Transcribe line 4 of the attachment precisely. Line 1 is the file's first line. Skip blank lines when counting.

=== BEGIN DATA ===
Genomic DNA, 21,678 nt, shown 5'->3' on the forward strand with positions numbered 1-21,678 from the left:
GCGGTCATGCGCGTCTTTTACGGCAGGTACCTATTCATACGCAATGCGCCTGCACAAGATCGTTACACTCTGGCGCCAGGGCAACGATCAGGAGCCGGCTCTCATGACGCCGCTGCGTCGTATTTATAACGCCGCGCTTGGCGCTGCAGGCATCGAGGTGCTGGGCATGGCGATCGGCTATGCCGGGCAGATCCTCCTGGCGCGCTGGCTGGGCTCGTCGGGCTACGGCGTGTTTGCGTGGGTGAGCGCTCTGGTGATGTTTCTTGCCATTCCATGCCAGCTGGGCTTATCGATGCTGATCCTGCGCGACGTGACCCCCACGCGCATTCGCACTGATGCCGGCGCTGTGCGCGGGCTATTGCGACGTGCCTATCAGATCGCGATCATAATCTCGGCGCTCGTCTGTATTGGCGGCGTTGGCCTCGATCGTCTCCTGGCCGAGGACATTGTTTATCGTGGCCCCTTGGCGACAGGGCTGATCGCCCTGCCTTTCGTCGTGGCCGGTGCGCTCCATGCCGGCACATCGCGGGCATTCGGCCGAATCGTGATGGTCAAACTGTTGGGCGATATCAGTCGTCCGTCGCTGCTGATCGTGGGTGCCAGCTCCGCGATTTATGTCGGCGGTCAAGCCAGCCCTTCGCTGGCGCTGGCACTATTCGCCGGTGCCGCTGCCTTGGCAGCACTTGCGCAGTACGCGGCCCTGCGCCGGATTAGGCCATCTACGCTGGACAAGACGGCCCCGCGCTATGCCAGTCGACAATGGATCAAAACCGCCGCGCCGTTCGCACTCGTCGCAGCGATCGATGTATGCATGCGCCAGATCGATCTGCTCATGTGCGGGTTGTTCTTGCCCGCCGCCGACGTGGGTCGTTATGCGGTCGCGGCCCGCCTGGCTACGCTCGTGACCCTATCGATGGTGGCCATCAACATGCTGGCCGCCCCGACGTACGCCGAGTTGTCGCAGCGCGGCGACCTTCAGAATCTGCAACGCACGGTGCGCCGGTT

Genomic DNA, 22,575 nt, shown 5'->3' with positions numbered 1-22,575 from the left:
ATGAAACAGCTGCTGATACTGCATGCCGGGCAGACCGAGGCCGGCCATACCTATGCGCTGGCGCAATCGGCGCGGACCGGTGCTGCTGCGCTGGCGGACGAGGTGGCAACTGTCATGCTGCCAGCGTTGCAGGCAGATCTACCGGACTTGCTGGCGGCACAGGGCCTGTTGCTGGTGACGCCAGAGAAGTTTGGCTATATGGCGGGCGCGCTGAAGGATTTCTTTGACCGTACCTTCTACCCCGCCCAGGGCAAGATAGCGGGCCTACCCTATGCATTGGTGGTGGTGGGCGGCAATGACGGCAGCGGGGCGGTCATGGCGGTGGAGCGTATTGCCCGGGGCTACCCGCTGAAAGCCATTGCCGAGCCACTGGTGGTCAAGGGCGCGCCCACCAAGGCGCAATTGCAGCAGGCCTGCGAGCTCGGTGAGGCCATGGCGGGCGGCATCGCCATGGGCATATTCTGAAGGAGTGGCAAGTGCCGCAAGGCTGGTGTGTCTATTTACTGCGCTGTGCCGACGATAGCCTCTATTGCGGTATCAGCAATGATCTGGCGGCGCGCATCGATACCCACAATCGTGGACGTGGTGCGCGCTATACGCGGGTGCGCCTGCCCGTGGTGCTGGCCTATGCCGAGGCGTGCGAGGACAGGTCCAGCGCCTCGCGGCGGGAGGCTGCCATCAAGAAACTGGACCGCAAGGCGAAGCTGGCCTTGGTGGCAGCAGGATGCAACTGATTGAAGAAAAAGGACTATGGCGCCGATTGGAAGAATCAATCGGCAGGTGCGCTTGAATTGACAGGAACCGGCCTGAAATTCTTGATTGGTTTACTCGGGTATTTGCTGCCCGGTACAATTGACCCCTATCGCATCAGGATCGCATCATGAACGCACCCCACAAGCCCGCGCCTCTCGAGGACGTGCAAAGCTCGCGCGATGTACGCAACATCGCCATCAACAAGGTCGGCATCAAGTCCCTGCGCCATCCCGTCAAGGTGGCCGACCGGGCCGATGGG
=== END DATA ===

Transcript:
ATGAAACAGCTGCTGATACTGCATGCCGGGCAGACCGAGGCCGGCCATACCTATGCGCTGGCGCAATCGGCGCGGACCGGTGCTGCTGCGCTGGCGGACGAGGTGGCAACTGTCATGCTGCCAGCGTTGCAGGCAGATCTACCGGACTTGCTGGCGGCACAGGGCCTGTTGCTGGTGACGCCAGAGAAGTTTGGCTATATGGCGGGCGCGCTGAAGGATTTCTTTGACCGTACCTTCTACCCCGCCCAGGGCAAGATAGCGGGCCTACCCTATGCATTGGTGGTGGTGGGCGGCAATGACGGCAGCGGGGCGGTCATGGCGGTGGAGCGTATTGCCCGGGGCTACCCGCTGAAAGCCATTGCCGAGCCACTGGTGGTCAAGGGCGCGCCCACCAAGGCGCAATTGCAGCAGGCCTGCGAGCTCGGTGAGGCCATGGCGGGCGGCATCGCCATGGGCATATTCTGAAGGAGTGGCAAGTGCCGCAAGGCTGGTGTGTCTATTTACTGCGCTGTGCCGACGATAGCCTCTATTGCGGTATCAGCAATGATCTGGCGGCGCGCATCGATACCCACAATCGTGGACGTGGTGCGCGCTATACGCGGGTGCGCCTGCCCGTGGTGCTGGCCTATGCCGAGGCGTGCGAGGACAGGTCCAGCGCCTCGCGGCGGGAGGCTGCCATCAAGAAACTGGACCGCAAGGCGAAGCTGGCCTTGGTGGCAGCAGGATGCAACTGATTGAAGAAAAAGGACTATGGCGCCGATTGGAAGAATCAATCGGCAGGTGCGCTTGAATTGACAGGAACCGGCCTGAAATTCTTGATTGGTTTACTCGGGTATTTGCTGCCCGGTACAATTGACCCCTATCGCATCAGGATCGCATCATGAACGCACCCCACAAGCCCGCGCCTCTCGAGGACGTGCAAAGCTCGCGCGATGTACGCAACATCGCCATCAACAAGGTCGGCATCAAGTCCCTGCGCCATCCCGTCAAGGTGGCCGACCGGGCCGATGGG